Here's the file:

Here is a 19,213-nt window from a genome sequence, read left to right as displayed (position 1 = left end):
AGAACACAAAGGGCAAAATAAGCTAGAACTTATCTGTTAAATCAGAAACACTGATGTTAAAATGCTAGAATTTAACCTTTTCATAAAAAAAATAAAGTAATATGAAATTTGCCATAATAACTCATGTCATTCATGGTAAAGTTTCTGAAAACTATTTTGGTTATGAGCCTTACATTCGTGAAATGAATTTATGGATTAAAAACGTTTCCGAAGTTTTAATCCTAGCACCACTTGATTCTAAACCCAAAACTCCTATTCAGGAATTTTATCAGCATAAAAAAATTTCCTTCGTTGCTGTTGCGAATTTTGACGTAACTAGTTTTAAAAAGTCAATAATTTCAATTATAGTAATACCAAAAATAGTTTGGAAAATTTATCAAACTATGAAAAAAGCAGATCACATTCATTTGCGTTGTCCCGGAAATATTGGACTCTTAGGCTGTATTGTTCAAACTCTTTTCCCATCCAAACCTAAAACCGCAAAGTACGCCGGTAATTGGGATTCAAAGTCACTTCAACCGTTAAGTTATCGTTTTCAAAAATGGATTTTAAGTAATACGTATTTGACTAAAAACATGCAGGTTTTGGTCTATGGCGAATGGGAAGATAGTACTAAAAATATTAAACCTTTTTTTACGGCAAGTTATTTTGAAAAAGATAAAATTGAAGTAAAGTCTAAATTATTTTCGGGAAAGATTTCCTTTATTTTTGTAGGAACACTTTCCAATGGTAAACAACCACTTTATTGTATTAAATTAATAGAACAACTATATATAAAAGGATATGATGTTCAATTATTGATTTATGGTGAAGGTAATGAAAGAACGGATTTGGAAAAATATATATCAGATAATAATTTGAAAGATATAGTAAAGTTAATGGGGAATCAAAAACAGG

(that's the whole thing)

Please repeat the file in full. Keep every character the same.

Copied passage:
Here is a 19,213-nt window from a genome sequence, read left to right as displayed (position 1 = left end):
AGAACACAAAGGGCAAAATAAGCTAGAACTTATCTGTTAAATCAGAAACACTGATGTTAAAATGCTAGAATTTAACCTTTTCATAAAAAAAATAAAGTAATATGAAATTTGCCATAATAACTCATGTCATTCATGGTAAAGTTTCTGAAAACTATTTTGGTTATGAGCCTTACATTCGTGAAATGAATTTATGGATTAAAAACGTTTCCGAAGTTTTAATCCTAGCACCACTTGATTCTAAACCCAAAACTCCTATTCAGGAATTTTATCAGCATAAAAAAATTTCCTTCGTTGCTGTTGCGAATTTTGACGTAACTAGTTTTAAAAAGTCAATAATTTCAATTATAGTAATACCAAAAATAGTTTGGAAAATTTATCAAACTATGAAAAAAGCAGATCACATTCATTTGCGTTGTCCCGGAAATATTGGACTCTTAGGCTGTATTGTTCAAACTCTTTTCCCATCCAAACCTAAAACCGCAAAGTACGCCGGTAATTGGGATTCAAAGTCACTTCAACCGTTAAGTTATCGTTTTCAAAAATGGATTTTAAGTAATACGTATTTGACTAAAAACATGCAGGTTTTGGTCTATGGCGAATGGGAAGATAGTACTAAAAATATTAAACCTTTTTTTACGGCAAGTTATTTTGAAAAAGATAAAATTGAAGTAAAGTCTAAATTATTTTCGGGAAAGATTTCCTTTATTTTTGTAGGAACACTTTCCAATGGTAAACAACCACTTTATTGTATTAAATTAATAGAACAACTATATATAAAAGGATATGATGTTCAATTATTGATTTATGGTGAAGGTAATGAAAGAACGGATTTGGAAAAATATATATCAGATAATAATTTGAAAGATATAGTAAAGTTAATGGGGAATCAAAAACAGG